Wayne Curtis

Wayne Curtis is a contributing editor at The Atlantic magazine, where he writes a bi-monthly column about cocktail culture, as well as articles on topics such as travel and architecture. He's also a contributing editor at Preservation magazine (published by the National Trust for Historic Preservation), and has written for numerous others, including the New York Times, Smithsonian, American Scholar, Saveur, Men's Journal, Yankee, American Archeology, and This American Life. He's the author of And a Bottle of Rum: A History of the New World in 10 Cocktails (Crown, 2006), and 2002 he was named Lowell Thomas Travel Journalist of the Year. He's lived in New Orleans since 2006.

Now that's Italian!

Reinventing the supermarket: How New York’s Eataly falls short

Eataly is nice, but there’s still plenty of room left to reinvent the supermarket.Photo: Samantha DeckerThe American supermarket experience hasn’t changed much in a half century. It’s basically a connect-the-dots problem each consumer solves differently: …

On moving to New Orleans, a city defined by water

Wayne Curtis is a freelance writer who’s written for The New York Times, Atlantic Monthly, American Scholar, Preservation, and American Heritage, and is the author of And a Bottle of Rum: A History of the …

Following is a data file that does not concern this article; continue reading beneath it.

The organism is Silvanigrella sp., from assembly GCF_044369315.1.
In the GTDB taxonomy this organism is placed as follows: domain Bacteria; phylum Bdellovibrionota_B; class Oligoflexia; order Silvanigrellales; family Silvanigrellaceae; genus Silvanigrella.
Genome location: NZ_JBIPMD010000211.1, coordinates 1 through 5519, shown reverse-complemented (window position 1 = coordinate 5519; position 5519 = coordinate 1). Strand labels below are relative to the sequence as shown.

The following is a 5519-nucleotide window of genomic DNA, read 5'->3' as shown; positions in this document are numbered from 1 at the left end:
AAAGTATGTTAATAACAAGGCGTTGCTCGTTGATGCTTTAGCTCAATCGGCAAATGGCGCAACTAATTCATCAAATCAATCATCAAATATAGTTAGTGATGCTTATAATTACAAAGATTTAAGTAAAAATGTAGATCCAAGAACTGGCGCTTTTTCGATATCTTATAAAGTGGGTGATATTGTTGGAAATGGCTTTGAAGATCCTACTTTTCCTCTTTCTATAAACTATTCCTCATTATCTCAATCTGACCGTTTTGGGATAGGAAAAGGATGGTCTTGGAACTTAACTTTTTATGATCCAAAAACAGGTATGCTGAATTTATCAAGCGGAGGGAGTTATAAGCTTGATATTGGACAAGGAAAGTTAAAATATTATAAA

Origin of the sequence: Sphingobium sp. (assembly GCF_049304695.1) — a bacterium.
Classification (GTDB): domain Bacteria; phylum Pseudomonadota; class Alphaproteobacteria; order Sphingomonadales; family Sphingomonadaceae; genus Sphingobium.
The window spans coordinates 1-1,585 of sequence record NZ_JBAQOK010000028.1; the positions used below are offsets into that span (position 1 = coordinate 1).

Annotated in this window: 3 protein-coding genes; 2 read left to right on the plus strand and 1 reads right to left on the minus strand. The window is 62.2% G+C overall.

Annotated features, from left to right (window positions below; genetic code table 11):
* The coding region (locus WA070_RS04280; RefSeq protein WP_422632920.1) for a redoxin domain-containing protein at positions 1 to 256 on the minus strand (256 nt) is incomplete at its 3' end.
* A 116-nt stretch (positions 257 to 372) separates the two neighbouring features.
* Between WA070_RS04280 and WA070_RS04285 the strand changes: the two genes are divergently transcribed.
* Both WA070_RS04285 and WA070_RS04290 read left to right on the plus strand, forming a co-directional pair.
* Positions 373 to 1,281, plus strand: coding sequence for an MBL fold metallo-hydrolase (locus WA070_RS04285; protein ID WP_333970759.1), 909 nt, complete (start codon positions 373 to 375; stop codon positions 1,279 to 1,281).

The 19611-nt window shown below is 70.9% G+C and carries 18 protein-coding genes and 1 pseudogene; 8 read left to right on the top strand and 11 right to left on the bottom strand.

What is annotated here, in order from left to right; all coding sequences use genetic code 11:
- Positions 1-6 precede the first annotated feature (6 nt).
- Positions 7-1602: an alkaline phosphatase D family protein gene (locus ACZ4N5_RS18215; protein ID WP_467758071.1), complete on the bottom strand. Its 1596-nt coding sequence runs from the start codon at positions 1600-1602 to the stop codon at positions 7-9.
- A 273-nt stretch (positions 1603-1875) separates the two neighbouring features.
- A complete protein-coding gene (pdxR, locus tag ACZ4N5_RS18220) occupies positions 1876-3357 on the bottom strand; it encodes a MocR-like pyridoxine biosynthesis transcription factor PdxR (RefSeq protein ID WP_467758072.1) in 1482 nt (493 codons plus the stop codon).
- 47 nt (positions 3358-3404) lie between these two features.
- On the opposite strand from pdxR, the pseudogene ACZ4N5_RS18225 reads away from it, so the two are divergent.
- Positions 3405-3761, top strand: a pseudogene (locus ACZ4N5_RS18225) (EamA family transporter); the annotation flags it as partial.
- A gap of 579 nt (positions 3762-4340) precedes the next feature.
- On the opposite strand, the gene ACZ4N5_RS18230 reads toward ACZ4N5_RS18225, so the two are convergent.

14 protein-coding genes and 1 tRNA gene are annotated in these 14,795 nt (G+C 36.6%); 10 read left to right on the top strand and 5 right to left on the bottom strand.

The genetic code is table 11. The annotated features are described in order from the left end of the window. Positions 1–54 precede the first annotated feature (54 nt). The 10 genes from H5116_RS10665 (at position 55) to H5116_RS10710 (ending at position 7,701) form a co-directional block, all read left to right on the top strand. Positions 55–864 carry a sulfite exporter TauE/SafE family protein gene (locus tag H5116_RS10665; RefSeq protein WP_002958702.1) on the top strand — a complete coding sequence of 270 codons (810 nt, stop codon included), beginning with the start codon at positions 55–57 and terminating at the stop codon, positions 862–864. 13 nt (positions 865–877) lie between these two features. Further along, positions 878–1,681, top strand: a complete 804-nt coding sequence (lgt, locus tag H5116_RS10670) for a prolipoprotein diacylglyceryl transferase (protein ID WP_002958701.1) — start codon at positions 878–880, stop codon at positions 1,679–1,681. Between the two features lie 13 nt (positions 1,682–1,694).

A controversial New Orleans landfill is set to close, but eco-disaster still looms

 The logistics of cleaning up New Orleans in the wake of Hurricane Katrina are almost beyond comprehension. Louisiana’s Department of Environmental Quality says some 15,000 houses are slated to be torn down, and demolition is …

Community forests help revitalize New England towns

Beyond a set of granite gates on a hillside in Rumford, Maine, a lost city sits amid silver maples and oaks, just across the river from a sprawling paper mill. It’s called Strathglass Park, and …

Maine woods emerge as ground zero for a grand land conservation experiment

Try this little-known fact on for size: Approximately one-quarter of New England — a region first settled four centuries ago — is almost entirely undeveloped. Never mind images of East Coast overcrowding and sprawl; travel …

Atlantic salmon are even worse off than their Pacific cousins

To catch an Atlantic salmon in the Machias River back in the 1940s — and we’re talking a legitimate salmon here, maybe 30 or 40 pounds — didn’t require a knack with rod and reel, …

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